Yes, I know every visitor to Germany from the Western world has heard the tale of Checkpoint Charlie, the most famous of the former German-German border crossings within the city of Berlin.  Yes, I know it's one of the few locations in Berlin you'd actually heard of before arriving in the city and yes, I know you think it's an absolute must in terms of achieving a truly authentic experience of the history of the city.  Sorry, Charlie.  It just ain't so.  In fact, the actual checkpoint building itself was removed from its original location on Friedrichstraße back in 1990 and now lives on in the AlliiertenMuseum (Allied Museum) in Dahlem, a sleepy southwestern district of Berlin.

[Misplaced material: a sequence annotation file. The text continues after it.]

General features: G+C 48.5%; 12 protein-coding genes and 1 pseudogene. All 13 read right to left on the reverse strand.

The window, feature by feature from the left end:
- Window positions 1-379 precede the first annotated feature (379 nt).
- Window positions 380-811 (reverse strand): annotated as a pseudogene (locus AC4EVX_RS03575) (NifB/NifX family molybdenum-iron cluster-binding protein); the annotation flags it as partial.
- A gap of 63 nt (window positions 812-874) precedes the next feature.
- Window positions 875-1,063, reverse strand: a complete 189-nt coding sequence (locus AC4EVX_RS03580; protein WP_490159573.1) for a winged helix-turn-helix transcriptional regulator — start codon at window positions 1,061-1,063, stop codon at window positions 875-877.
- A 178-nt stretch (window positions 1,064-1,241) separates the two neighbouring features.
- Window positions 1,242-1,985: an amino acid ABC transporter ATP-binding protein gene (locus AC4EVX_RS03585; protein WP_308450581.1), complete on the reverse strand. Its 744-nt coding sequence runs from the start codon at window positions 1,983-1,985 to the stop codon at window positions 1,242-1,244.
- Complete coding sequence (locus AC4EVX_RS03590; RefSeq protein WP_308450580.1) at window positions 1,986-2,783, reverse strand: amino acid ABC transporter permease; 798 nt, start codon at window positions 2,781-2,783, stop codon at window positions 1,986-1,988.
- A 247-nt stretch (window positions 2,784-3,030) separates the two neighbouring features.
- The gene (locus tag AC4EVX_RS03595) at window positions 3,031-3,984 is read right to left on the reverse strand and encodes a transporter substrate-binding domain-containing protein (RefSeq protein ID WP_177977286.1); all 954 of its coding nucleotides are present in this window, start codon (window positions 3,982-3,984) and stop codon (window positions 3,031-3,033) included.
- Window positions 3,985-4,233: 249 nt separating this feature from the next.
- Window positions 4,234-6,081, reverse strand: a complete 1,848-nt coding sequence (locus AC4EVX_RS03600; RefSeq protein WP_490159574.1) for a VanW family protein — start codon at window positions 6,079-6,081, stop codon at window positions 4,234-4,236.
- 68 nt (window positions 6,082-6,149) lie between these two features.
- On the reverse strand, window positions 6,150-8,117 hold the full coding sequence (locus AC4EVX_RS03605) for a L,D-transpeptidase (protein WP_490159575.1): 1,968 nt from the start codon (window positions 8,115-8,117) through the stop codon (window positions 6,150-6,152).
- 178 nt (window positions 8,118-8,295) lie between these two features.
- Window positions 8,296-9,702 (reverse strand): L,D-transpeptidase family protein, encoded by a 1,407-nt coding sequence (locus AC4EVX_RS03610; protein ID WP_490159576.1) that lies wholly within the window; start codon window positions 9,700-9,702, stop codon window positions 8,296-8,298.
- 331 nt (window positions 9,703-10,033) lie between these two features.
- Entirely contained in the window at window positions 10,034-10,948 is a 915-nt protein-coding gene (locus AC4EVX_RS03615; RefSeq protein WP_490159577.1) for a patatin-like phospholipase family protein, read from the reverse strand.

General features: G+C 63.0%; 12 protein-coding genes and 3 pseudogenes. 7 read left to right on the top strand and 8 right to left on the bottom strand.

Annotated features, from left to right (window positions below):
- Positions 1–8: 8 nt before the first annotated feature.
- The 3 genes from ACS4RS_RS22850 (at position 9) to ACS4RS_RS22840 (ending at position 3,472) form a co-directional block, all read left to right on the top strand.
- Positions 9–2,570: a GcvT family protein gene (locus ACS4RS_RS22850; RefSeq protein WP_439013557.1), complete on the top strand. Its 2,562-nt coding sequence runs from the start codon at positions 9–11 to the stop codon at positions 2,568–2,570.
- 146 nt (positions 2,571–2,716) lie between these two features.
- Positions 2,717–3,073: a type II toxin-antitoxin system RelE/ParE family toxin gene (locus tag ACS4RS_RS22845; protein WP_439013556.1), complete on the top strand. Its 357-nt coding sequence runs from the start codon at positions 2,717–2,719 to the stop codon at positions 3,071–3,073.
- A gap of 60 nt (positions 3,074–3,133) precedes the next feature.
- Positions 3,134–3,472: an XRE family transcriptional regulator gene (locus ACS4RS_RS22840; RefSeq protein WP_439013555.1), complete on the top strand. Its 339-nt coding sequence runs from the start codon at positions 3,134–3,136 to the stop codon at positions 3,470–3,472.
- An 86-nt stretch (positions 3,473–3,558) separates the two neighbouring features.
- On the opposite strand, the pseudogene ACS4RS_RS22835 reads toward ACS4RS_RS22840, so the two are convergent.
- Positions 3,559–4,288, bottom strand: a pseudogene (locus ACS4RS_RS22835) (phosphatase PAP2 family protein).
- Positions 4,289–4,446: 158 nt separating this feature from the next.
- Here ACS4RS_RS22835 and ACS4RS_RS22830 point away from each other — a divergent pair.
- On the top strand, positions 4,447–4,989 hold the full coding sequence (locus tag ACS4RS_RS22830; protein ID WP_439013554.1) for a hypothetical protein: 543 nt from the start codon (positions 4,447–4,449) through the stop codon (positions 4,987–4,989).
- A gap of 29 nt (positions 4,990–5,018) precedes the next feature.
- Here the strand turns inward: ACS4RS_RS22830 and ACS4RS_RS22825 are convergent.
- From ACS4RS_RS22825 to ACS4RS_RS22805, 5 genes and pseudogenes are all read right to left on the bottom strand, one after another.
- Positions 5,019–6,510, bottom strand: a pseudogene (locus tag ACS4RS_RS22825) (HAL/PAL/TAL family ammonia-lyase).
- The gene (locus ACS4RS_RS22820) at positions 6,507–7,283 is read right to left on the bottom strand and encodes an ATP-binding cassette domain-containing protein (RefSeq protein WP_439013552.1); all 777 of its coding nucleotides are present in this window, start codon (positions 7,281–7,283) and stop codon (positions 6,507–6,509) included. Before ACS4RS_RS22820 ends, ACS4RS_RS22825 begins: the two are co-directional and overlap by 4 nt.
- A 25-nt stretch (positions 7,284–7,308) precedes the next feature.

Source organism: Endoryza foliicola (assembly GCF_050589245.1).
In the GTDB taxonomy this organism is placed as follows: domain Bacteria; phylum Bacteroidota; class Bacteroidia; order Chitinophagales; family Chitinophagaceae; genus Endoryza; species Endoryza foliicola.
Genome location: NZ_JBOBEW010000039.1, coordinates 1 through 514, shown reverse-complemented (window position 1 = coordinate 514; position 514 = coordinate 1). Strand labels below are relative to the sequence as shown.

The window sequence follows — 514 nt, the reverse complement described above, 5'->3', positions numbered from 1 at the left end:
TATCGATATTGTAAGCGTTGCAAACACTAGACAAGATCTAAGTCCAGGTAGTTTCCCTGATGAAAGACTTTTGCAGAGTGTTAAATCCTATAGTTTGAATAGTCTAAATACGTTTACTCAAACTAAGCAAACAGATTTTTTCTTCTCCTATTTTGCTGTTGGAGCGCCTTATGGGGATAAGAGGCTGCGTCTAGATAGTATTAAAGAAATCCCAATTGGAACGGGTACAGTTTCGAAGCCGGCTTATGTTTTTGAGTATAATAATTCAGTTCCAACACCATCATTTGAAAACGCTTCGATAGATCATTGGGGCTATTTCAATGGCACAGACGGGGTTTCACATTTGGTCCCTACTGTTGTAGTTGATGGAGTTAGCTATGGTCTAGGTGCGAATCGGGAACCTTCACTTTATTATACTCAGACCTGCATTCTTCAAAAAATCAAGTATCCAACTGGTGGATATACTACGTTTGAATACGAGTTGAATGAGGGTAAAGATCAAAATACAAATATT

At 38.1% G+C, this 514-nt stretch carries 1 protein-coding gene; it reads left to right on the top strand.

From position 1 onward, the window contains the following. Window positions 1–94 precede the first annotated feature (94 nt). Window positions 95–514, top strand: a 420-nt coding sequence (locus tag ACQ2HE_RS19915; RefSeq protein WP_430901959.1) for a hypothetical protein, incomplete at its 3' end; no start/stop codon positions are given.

What's left, sadly, is mostly just a tourist trap.  The building there now is an imitation, the "guards" dressed in World War II Allied uniforms are, of course, simply actors and if you believe that the countless tables of WWII military regalia are echt, then there's a bridge in Brooklyn you simply MUST see.  The Haus am Checkpoint Charlie Museum is not completely without interest.  It's a museum with all the charm of a good garage sale - and that's meant as a compliment - focusing on the more spectacular attempts of the East German population to get over, under, around or through the Berlin Wall.  However, it's certainly worth noting both that the Haus am Checkpoint Charlie Museum is a private enterprise with no affiliation with the city and that Berlin opened the official Gedenkstätte Berliner Mauer (Berlin Wall Memorial) in 1998.  Hence the garage-sale feel.  If you're really interested in the Wall that divided this vibrant city, I suggest you head off to Bernauer Straße 111 (U8 Bernauer Straße) and check it out.